What Does A Results Driven Organisation Look Like?

Last week I mentioned how decades and centuries of task driven culture have, today, led to the phrases “that is not my job” and “this is how we have always done things here”. The origins of being task driven come from mass production, where an employee had one job and was posted at one machine. Their task was to operate that machine and carry out that operation. Given the state of industry, that was not a bad idea.

Obviously, the state of industry has changed since then. However, the culture around being task driven has not changed a lot. Just for a few moments, let me take you into an alternate, parallel industry which is results driven. How does this look like?

Employees have an overarching job description, aligned to the culture and values of the company, and broad definitions of their daily work. The idea being, employees have accountabilities, but also have the freedom to apply their thinking and creativity on a daily basis, focusing on achieving the said objective. What does this look like?

Notice the fact that there are no departments, only projects. Also notice the transparent nature of arrows to reflect transparency and openness along and across the organisation. This is vital. As a result of this, the organisation’s move upwards starts with employees pulling the teams upwards, teams pulling the projects, and projects pulling the company.

Why pull though, and not push? Pulling is associated with attraction, and pushing is with repulsion. You pull towards, but you push against. Pulling together is about attraction towards the common goals and objectives, and align everyone towards those.

Additionally, when this happens, employees are empowered to take decisions and are valued for it. This results in continuous improvement, because everyone, at every level in the organisation is given the power and accountability to improve how things are done, and valued for their contributions.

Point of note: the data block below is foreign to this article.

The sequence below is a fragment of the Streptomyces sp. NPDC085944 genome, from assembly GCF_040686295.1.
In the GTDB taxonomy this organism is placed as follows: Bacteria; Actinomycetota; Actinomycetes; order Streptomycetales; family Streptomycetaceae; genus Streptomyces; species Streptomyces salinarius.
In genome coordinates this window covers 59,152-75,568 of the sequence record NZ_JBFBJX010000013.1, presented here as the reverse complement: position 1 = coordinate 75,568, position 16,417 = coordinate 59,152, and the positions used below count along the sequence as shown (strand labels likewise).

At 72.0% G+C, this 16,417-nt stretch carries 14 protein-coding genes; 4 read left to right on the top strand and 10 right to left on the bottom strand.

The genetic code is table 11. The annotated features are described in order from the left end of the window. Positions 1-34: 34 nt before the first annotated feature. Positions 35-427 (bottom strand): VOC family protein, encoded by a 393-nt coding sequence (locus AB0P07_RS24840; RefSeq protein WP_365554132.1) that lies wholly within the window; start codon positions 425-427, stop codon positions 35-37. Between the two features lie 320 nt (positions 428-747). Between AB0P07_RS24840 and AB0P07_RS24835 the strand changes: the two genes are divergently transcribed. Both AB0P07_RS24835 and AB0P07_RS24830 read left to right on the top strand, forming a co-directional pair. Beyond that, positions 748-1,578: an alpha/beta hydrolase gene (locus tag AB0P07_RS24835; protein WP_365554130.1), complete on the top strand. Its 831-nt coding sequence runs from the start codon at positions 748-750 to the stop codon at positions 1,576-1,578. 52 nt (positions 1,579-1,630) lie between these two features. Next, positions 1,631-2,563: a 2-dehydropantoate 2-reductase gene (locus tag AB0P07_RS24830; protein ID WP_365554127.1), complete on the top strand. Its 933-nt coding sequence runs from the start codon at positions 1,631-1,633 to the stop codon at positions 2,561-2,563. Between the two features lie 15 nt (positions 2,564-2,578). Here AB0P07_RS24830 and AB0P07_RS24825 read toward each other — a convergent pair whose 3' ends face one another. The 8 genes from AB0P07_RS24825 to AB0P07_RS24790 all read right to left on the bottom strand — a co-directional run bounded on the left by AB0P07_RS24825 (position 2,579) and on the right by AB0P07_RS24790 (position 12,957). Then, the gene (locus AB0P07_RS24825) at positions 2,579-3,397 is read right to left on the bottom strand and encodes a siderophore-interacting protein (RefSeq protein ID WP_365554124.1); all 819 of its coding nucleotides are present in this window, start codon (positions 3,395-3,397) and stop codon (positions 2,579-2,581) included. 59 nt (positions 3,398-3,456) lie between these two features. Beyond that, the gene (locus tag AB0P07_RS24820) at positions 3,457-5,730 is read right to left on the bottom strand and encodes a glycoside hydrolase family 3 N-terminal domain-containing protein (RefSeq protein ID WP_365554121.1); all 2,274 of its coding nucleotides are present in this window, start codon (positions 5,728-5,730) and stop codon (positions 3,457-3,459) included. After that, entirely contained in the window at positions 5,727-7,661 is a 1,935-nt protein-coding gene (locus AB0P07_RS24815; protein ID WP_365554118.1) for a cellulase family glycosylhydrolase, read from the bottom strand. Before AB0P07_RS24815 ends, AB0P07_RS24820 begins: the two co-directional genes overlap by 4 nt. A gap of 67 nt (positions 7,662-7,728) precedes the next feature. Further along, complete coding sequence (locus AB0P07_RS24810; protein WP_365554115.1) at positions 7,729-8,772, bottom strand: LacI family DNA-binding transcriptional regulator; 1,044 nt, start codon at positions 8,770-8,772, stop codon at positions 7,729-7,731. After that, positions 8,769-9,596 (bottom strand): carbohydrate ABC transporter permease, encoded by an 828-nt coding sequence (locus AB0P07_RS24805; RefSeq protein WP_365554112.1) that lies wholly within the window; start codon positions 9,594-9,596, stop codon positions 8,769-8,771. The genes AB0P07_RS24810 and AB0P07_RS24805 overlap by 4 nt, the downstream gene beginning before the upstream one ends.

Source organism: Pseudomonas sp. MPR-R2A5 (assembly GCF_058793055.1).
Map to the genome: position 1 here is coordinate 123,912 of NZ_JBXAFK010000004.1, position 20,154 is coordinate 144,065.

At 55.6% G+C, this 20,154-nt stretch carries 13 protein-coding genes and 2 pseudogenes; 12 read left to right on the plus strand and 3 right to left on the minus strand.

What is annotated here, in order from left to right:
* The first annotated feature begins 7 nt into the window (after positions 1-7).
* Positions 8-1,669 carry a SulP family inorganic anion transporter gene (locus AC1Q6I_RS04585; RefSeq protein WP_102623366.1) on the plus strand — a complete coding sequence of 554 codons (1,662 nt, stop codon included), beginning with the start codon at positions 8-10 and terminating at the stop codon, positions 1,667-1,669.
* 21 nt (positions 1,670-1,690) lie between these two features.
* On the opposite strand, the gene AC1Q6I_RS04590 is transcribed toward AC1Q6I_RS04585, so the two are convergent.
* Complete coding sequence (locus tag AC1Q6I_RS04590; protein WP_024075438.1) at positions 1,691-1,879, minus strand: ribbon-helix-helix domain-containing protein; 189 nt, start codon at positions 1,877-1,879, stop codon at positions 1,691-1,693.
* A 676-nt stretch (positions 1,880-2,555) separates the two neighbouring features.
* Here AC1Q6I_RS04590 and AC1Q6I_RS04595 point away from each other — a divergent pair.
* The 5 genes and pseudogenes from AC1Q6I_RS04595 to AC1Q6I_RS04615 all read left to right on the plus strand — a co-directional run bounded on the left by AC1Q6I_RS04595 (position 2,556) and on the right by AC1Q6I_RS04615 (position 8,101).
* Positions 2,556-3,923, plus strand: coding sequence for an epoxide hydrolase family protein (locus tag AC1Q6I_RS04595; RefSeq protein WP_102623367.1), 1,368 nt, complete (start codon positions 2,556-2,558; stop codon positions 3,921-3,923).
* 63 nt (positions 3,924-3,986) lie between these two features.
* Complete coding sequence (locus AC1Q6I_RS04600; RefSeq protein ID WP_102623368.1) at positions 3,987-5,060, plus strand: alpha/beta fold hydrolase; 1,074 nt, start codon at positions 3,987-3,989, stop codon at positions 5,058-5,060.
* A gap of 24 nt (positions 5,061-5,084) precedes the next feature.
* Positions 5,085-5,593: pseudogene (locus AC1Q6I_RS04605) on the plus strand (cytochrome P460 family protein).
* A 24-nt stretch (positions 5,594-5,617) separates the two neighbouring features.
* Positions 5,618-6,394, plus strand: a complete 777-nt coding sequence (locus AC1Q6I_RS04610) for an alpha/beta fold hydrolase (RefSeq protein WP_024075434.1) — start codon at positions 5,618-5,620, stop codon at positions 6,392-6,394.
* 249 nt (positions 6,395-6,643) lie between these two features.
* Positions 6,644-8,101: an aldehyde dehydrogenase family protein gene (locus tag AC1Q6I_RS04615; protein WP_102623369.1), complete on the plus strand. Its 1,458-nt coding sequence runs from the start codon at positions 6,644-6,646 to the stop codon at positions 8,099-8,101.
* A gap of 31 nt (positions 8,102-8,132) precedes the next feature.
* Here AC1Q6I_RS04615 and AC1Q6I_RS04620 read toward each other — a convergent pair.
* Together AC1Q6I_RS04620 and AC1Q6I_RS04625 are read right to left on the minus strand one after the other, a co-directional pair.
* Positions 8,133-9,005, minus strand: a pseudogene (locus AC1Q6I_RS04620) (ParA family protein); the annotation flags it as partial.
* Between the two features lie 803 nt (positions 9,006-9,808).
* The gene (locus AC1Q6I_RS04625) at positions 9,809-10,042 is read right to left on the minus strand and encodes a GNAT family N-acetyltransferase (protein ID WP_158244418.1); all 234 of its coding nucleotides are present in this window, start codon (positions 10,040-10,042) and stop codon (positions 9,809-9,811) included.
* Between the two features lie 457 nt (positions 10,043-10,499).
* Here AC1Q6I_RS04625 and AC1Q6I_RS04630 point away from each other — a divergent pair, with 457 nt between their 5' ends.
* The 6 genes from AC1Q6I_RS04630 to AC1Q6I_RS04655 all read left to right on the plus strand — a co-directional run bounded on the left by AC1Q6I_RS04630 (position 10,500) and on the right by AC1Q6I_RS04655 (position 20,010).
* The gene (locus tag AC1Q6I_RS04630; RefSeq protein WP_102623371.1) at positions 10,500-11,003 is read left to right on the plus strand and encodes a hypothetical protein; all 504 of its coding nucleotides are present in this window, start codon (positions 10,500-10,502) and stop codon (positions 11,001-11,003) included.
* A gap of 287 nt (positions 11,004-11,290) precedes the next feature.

Processes aren’t merely followed, but are kept relevant to achieving the objectives, by constant validation and improvement. Redundant processes that come in the way of progress are improved or removed. Due to this, people are empowered and more committed, people are more receptive to change, and more productive, all of which gets reflected not only in the organisation’s performance, but also in the organisation’s health.

To summarise, when you go from a tasks driven to a results driven organisation:

  1. You empower all your people which means they become more committed to the cause
  2. People and their inputs are valued and appreciated, and are more receptive to change
  3. Valued employees are productive employees, which reflects in the organisation’s performance and health.

So, what is stopping you from becoming a results driven organisation?

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